Thursday, September 29, 2011

Unless the Gold Price Batters Through that $1,620 Ceiling and the Silver Price Through 3100c, Lower Prices Lay in Store

Gold Price Close Today : 1615.50
Change : (0.60) or 0.0%

Silver Price Close Today : 30.472
Change : 0.388 or 1.3%

Gold Silver Ratio Today : 53.02
Change : -0.704 or -1.3%

Silver Gold Ratio Today : 0.01886
Change : 0.000247 or 1.3%

Platinum Price Close Today : 1528.00
Change : -3.00 or -0.2%

Palladium Price Close Today : 623.00
Change : 0.00 or 0.0%

S&P 500 : 1,160.40
Change : 9.34 or 0.8%

Dow In GOLD$ : $142.73
Change : $ 1.90 or 1.3%

Dow in GOLD oz : 6.904
Change : 0.092 or 1.3%

Dow in SILVER oz : 366.04
Change : 0.04 or 0.0%

Dow Industrial : 11,153.98
Change : 143.08 or 1.3%

US Dollar Index : 77.93
Change : 0.078 or 0.1%

Metals put in a mixed close day. The GOLD PRICE gained a microscopic 60 cents to close Comex at $1,615.50 while the SILVER PRICE gained 38.8c to close 3047.2c, but didn't break through 3100c resistance or even 3050c, although in the aftermarket it has climbed to 3072.5c.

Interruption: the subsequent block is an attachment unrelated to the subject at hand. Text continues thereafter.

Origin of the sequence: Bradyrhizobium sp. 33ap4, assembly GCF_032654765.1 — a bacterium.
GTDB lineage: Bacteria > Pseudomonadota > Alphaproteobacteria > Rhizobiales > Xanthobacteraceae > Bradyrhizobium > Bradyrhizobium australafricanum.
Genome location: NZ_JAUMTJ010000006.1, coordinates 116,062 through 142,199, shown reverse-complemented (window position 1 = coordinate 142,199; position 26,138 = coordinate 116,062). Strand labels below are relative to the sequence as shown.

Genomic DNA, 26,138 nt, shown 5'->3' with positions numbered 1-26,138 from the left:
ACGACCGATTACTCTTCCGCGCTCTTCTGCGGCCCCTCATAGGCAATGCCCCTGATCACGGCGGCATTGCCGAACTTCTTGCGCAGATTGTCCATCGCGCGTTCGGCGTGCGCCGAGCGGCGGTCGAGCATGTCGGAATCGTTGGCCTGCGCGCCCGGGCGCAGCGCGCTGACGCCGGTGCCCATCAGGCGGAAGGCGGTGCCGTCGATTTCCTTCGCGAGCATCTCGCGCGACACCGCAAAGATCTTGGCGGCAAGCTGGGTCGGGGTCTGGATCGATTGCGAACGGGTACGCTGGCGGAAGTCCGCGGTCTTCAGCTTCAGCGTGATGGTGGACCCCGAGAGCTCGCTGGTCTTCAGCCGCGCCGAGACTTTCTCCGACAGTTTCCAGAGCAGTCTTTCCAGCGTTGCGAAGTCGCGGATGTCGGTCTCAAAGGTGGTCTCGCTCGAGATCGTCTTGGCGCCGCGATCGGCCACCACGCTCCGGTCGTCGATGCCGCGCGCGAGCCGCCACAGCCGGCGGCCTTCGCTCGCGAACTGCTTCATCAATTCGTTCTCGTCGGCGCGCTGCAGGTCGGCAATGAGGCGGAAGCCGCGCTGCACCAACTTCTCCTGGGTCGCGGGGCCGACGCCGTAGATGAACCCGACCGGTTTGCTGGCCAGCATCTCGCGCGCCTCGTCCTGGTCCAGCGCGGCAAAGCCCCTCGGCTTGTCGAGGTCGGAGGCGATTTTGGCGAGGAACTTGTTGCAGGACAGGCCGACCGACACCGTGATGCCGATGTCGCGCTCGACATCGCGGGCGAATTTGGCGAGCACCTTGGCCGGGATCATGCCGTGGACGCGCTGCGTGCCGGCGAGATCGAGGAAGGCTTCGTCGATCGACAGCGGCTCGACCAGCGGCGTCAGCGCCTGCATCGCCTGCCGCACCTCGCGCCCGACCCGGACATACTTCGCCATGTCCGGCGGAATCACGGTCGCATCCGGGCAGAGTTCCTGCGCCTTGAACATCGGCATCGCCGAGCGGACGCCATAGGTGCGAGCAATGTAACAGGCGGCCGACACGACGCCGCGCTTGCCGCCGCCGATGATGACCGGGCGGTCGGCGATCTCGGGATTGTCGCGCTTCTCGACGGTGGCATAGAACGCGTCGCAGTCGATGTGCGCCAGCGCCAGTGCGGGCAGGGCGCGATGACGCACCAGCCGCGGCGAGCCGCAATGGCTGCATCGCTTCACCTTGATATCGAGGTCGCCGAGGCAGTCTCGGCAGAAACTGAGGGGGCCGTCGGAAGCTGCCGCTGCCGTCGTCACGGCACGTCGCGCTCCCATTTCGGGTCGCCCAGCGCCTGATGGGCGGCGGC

Ambivalence, ambivalence, all is ambivalence! The SILVER PRICE has established support at 2900c, but cannot climb through 3100c. The GOLD PRICE has some sort of floor at 1580, but cannot break through the $1,620 ceiling. All this has unfolded against a background of lower highs and lower lows, i.e., a downtrend.

Thus we must conclude that unless the GOLD PRICE batters through that $1,620 ceiling and the SILVER PRICE through 3100c, lower prices lay in store. However I caution that gold and silver could still rally up to the bottom of that consolidation area, about $1,750, seem strong as a garlic milkshake, then step into an elevator shaft.

Be patient, be patient. Buy some if you just can't stand the wait, but be patient.

What doth one say about a market that rises to a high of 11,269, then gives up 40% of that 259 point gain to close at only 11,153.98, up 1.3%? One sayeth, "The Dow is tapped out." S&P500 rose a feebler 9.34 (0.81%) to close 1,160.40.